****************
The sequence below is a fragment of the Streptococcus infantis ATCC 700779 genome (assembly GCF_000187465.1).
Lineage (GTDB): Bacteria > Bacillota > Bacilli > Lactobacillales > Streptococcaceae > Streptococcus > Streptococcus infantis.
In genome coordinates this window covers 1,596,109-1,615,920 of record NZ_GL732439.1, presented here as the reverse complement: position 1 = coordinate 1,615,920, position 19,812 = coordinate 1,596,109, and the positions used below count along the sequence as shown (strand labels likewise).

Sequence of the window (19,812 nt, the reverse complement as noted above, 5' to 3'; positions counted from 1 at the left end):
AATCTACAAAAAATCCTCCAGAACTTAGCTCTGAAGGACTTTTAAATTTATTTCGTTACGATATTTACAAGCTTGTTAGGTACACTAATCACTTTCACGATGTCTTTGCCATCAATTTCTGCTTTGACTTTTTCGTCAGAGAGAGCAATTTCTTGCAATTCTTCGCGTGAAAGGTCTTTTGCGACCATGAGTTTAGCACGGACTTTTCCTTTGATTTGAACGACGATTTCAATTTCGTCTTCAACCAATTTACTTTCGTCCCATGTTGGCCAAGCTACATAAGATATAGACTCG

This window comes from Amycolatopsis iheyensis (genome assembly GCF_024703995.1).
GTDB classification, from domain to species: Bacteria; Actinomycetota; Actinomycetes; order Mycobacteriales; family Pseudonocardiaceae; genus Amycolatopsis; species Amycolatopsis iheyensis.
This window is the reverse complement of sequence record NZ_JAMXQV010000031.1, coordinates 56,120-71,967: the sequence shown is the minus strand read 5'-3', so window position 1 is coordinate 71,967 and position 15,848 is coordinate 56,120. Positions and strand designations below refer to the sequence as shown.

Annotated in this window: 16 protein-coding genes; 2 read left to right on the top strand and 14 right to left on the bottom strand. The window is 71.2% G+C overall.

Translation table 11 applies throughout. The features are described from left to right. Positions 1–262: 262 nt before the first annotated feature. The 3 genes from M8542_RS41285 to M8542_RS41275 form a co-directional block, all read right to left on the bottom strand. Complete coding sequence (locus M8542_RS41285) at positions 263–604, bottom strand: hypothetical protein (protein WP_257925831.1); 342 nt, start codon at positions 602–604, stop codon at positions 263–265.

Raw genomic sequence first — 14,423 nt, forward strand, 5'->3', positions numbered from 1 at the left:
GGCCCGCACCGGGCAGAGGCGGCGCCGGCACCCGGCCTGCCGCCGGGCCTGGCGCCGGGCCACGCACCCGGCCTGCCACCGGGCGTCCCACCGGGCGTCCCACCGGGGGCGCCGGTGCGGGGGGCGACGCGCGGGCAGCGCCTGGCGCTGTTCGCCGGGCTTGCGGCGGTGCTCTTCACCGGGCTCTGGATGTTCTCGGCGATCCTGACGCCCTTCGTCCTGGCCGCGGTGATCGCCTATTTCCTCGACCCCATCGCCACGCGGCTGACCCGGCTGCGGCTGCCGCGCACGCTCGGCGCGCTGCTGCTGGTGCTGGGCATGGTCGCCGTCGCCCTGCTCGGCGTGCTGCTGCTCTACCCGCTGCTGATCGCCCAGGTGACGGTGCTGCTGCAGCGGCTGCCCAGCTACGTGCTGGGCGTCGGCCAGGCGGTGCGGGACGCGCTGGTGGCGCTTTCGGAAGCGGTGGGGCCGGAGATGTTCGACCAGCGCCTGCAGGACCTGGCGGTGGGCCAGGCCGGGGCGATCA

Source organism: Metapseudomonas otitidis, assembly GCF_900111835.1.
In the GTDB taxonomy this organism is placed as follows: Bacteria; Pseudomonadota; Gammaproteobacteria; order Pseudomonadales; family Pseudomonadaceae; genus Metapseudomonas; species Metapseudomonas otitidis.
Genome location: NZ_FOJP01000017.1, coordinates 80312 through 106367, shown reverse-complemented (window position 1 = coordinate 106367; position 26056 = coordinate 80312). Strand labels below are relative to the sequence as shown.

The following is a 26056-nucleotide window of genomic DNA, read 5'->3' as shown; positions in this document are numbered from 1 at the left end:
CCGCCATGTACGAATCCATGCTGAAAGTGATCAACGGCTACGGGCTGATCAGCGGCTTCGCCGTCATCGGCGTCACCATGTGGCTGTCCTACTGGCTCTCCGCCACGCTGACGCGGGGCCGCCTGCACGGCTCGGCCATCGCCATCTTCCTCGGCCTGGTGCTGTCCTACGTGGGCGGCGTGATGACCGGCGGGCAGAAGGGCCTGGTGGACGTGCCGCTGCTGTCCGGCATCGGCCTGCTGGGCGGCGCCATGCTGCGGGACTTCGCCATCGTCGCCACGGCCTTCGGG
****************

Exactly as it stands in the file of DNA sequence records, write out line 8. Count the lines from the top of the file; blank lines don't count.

This window is the reverse complement of sequence record NZ_JAMXQV010000031.1, coordinates 56,120-71,967: the sequence shown is the minus strand read 5'-3', so window position 1 is coordinate 71,967 and position 15,848 is coordinate 56,120. Positions and strand designations below refer to the sequence as shown.